“All Scotch is whisky but not all whisky is Scotch.”
When it comes to understanding whisky, perhaps an interesting place to start is with the spelling of the word itself. You will notice, for example, that American and Irish malts end with “ey” while all Scotches end in “y”. The difference has nothing to do with linguistic or regional spelling variations, but rather as I understand, it goes back to a rebelliousness within the Scots and a somewhat pompous disposition of the Irish (who are recorded as the originators of whisky) toward the Scots. The Irish wanted distinction from the Scots with regard to their beverage, and so they spell it their own way. I would add to this that, in my humble opinion, the Irish may have discovered whisky (and for that we can thank them), but the Scots have perfected it.
Of course any particular nation can produce whisk(e)y, and many do. You can find whiskies from pretty much any region of the globe you’d like (America, Canada, Japan, Lithuania, the Middle East, and the like), but you’ll never see a bottle of scotch with the word “whiskey” on it. If you do, it’s not Scotch and the counterfeiter is showing himself as inadequate in his craft.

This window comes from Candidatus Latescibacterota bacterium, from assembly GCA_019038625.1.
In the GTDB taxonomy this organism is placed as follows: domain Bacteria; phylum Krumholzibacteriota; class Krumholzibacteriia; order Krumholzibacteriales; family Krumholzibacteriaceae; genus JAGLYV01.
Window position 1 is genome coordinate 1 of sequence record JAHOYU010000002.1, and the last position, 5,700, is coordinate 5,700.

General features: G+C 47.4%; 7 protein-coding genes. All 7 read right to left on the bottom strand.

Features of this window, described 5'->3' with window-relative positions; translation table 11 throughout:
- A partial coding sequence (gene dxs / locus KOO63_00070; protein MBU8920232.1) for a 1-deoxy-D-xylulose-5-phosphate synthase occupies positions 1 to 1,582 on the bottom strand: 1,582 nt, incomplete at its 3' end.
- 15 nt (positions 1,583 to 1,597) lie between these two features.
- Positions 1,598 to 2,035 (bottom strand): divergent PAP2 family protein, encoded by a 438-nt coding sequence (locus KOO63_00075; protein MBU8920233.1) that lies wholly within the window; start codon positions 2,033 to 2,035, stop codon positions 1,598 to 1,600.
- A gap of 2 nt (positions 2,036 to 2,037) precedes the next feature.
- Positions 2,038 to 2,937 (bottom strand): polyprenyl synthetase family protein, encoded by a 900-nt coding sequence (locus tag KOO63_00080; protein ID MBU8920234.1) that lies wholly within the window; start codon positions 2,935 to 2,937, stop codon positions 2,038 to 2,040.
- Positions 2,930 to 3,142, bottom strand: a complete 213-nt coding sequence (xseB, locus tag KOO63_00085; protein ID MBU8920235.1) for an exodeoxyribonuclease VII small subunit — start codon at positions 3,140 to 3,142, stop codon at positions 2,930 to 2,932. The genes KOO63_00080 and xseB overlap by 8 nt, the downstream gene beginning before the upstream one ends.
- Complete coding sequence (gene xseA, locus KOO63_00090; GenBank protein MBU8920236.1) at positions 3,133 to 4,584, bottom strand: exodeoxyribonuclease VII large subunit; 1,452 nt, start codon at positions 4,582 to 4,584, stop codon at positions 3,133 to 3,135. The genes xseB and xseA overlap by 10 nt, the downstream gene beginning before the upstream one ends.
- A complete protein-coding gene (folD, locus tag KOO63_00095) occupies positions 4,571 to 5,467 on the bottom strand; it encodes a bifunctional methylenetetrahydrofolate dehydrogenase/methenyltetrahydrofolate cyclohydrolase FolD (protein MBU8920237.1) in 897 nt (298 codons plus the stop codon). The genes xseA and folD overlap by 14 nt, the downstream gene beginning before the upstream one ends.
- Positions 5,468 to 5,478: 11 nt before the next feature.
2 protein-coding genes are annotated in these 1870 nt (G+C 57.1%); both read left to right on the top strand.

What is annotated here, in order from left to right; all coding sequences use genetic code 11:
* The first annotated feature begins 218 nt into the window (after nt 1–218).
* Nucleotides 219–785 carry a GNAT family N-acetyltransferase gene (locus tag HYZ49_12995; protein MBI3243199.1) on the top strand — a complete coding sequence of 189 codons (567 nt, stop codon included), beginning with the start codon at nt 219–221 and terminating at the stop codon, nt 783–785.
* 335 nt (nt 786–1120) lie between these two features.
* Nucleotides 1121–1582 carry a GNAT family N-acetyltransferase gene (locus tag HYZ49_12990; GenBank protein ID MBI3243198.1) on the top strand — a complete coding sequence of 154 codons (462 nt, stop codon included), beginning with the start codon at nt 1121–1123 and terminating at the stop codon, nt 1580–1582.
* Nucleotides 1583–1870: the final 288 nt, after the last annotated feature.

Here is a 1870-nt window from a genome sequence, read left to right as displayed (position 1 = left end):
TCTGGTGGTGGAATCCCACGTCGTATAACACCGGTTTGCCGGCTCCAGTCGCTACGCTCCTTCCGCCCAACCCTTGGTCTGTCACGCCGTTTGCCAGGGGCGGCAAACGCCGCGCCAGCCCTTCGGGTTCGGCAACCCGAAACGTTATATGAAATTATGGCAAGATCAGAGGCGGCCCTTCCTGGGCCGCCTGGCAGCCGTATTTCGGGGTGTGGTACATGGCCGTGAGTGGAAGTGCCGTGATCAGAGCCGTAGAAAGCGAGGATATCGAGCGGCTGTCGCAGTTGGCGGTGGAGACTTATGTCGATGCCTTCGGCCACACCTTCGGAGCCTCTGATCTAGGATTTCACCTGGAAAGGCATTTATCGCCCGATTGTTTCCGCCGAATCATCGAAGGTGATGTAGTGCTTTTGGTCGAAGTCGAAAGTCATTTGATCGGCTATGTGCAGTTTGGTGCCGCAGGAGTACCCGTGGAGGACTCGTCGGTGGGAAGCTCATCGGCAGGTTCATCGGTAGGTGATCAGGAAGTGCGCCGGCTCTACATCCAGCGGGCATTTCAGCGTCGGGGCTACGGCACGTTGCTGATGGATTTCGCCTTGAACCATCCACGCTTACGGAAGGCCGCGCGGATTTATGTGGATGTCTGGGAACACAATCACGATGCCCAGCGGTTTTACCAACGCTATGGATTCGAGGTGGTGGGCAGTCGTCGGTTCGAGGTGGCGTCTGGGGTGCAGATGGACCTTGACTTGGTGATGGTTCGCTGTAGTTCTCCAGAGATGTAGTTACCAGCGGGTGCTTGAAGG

In addition to the spelling variation, the different types of whiskies often have particular rules for production. For example, in order for a whisky to be called “Scotch,” there are three dicta that must be met.
First, the whisky must be distilled and bottled in Scotland using only Scottish spring water from one of the five main regions: Highland, Speyside, Lowland, Campbeltown, or Islay. There have not always been five distinct regions, but over time certain sub-regions garnered particular prestige due not only to tradition, but to unmistakable flavor and character. For example, the Speyside region is now singled out among the Highland stronghold. Another example is Campbeltown, which is a notable peninsular region held by the Lowlands. Similarly, Islay is one of the larger southwestern isles holding premier distinction within what some historians would simply consider as the Island region.
Second, a single malt Scotch must be made from malted barley and have a minimum bottled ABV (alcohol by volume) strength of 40% or 80 proof.
Lastly, the whisky must be aged in the barrel a minimum of three years, although I recommend staying far away from most whiskies aged only three years, unless you prefer vomitus things.
Now, having said all of this, let me swing back around to my previous comment about the Irish. When you refocus the lens of whisky’s genesis, you can thank us clergy folk for the discovery of whisky since it was a monk who discovered the “aqua vitae” or “water of life” which the Gaelic picked up and carried as “uisge beatha” (pronounced “ish-kyuh beh-hah”) or “lively water.” That’s the better truth – at least the one to which I level my humble subscription.